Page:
“My role in the ‘Mi Querido Barrio’ [‘My Beloved Community’] exhibit is a profound feeling of love for the community,” said Rios, who worked diligently collecting the photos and research for this project for the past three years. “It brings me back to my childhood. It brings me back home. ‘Home’ to me is being in your crib eating rice and beans, listening to your music. It’s a sense of happiness, a sense of calm.”
Rios’ family has also had a profound impact in the neighborhood. His father was the owner of the popular Del Pueblo restaurant in the 1970’s, and his mother started an award-winning garden in the 1980’s (part of which still exists today) that brought the feeling of Puerto Rico to the inner city of Manhattan. Rios, himself, was a graffiti artist who mostly created memorials for his peers dying from drug-related violence in the 1990’s.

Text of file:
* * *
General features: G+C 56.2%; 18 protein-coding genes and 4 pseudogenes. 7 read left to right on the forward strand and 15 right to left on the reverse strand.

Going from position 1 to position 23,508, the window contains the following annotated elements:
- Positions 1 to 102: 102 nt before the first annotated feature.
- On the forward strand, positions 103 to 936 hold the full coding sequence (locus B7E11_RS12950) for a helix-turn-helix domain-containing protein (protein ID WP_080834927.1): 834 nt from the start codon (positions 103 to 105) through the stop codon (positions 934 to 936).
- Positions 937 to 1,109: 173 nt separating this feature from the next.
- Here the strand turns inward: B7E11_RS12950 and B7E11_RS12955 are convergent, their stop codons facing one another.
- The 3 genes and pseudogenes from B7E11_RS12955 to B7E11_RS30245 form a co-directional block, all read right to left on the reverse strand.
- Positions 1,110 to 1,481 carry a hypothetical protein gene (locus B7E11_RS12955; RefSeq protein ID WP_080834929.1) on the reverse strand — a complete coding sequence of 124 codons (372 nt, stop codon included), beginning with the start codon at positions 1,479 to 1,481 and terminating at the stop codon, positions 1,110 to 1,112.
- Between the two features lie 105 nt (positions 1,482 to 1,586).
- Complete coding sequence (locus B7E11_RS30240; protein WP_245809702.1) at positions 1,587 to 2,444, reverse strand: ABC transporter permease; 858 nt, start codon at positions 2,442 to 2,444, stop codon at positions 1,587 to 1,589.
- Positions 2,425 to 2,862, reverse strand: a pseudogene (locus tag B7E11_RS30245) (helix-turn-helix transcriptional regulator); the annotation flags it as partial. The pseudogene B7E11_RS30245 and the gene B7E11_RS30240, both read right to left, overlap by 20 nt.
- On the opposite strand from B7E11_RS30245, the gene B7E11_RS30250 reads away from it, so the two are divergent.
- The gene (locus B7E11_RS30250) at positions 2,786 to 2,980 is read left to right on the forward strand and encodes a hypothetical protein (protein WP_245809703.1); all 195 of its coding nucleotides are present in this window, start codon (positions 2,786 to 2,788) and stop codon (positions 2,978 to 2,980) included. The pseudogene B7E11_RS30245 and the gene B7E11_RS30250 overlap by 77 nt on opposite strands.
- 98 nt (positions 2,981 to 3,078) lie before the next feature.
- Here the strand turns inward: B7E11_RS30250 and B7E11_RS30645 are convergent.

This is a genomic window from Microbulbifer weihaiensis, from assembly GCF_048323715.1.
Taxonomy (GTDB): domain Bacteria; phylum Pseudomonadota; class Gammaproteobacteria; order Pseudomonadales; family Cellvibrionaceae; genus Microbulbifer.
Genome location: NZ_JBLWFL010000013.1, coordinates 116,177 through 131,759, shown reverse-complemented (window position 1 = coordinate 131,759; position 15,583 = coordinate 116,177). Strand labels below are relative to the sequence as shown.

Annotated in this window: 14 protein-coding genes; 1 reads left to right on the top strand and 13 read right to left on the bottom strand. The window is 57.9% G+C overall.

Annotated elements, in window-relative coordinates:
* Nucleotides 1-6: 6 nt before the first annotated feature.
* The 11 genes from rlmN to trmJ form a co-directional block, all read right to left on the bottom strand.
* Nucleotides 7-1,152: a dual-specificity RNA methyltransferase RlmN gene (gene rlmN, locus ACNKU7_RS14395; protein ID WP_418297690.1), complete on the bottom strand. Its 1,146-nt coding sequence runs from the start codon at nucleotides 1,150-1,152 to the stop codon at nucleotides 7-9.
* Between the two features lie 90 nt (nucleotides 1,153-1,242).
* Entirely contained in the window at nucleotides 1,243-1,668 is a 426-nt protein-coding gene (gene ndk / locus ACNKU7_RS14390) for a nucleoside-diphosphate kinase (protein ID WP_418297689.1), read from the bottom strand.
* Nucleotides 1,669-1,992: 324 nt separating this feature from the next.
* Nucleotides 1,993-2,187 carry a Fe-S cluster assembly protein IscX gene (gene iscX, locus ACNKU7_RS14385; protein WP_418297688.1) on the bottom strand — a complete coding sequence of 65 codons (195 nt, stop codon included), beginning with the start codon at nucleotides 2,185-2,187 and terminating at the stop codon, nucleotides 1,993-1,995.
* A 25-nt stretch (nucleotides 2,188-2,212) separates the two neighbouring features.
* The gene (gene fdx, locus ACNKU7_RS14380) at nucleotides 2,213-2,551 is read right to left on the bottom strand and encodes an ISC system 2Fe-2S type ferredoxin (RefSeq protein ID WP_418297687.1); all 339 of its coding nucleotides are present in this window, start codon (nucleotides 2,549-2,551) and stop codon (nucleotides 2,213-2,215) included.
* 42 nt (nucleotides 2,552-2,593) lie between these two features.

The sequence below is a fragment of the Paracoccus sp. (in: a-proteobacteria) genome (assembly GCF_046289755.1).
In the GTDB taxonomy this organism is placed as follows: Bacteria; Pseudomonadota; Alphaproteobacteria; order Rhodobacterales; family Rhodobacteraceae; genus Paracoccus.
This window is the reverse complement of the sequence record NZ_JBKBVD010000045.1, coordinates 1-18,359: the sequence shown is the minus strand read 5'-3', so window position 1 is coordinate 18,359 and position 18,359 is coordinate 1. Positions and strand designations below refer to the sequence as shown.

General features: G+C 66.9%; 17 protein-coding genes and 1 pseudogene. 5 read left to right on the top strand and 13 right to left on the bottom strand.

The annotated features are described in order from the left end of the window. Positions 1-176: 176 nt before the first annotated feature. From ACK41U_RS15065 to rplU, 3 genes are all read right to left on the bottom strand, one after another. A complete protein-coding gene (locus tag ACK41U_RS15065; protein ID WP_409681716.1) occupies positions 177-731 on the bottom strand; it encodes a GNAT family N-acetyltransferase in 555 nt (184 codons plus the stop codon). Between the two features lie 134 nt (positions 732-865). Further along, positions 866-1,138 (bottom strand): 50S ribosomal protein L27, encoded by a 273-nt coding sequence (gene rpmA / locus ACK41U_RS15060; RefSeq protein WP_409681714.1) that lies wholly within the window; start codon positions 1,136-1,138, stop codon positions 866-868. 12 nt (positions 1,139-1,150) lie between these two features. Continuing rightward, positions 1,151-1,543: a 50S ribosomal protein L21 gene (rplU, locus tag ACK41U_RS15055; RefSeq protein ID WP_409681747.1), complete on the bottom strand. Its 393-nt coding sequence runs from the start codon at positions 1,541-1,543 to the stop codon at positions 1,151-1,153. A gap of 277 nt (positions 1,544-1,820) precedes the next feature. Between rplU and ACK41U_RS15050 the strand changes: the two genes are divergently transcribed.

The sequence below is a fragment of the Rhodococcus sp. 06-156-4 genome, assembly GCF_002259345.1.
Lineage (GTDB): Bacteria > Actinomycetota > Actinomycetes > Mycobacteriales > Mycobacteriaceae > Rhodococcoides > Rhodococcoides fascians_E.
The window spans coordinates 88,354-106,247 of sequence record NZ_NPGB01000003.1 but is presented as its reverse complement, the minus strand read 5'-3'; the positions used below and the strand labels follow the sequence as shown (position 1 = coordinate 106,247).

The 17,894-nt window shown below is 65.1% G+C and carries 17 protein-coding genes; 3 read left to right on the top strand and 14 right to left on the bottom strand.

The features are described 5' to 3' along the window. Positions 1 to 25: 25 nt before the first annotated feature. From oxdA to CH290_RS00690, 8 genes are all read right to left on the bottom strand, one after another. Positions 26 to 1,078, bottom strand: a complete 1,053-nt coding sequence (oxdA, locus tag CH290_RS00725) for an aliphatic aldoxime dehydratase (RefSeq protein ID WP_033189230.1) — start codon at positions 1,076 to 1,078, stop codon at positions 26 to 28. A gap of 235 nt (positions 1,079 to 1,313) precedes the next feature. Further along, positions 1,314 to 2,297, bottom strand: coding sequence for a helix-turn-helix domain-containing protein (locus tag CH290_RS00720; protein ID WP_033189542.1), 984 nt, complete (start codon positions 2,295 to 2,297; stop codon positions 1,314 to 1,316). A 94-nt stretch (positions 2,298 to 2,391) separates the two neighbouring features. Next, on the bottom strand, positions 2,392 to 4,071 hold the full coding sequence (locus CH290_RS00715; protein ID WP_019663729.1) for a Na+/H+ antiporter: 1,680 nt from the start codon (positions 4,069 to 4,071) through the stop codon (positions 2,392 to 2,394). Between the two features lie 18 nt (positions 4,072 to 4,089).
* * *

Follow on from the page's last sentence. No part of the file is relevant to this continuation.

“Using technology brings art to a plain wall. It brings it to life again,” Rios explained while he showed me a photo of a wall which once was home to his graffiti art. “We can show our children a neighborhood that’s changed and show them what used to be there - the history, the fashion, how the environment itself has changed. It’s instrumental in maintaining the environment.”
He added that working on this exhibit, he was shocked to learn how many people loved his dad’s restaurant and how it reminded them of ‘home.’
Dr. Vega understands that the concept of home is an imaginary construct.
"I think that home is wherever our people are," she said. "It lets you know you have a family and you are not alone."